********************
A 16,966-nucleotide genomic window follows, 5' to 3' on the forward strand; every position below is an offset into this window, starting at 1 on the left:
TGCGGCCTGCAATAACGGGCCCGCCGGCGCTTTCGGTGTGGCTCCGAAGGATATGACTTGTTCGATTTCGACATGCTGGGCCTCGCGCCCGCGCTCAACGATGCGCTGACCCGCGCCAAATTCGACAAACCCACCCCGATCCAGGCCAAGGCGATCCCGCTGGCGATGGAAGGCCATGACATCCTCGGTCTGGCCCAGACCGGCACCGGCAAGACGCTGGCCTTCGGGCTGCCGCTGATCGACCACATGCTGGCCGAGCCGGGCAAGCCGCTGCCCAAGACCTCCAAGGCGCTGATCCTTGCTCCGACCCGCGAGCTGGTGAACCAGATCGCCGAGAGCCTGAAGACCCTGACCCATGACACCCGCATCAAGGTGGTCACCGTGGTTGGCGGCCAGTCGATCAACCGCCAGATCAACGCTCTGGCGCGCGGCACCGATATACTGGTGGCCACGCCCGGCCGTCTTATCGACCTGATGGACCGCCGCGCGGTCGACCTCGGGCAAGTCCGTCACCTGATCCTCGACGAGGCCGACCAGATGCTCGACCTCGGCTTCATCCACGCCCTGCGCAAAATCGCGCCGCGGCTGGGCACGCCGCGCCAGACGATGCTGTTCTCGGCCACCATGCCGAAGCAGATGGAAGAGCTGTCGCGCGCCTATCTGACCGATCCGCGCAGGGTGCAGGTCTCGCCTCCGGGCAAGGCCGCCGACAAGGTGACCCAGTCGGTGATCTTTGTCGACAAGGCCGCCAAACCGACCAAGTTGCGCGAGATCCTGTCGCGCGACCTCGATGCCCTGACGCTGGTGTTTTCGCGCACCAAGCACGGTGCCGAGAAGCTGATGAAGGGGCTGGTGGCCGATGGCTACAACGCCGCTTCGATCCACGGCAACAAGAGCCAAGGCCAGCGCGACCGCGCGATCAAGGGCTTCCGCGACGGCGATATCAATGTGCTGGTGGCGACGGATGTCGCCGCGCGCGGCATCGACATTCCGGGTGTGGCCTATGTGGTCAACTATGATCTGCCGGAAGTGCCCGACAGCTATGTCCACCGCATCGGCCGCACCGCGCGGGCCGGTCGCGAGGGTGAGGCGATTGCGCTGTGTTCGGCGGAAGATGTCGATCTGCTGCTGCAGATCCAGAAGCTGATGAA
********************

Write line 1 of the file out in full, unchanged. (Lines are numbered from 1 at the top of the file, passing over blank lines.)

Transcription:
A 16,966-nucleotide genomic window follows, 5' to 3' on the forward strand; every position below is an offset into this window, starting at 1 on the left: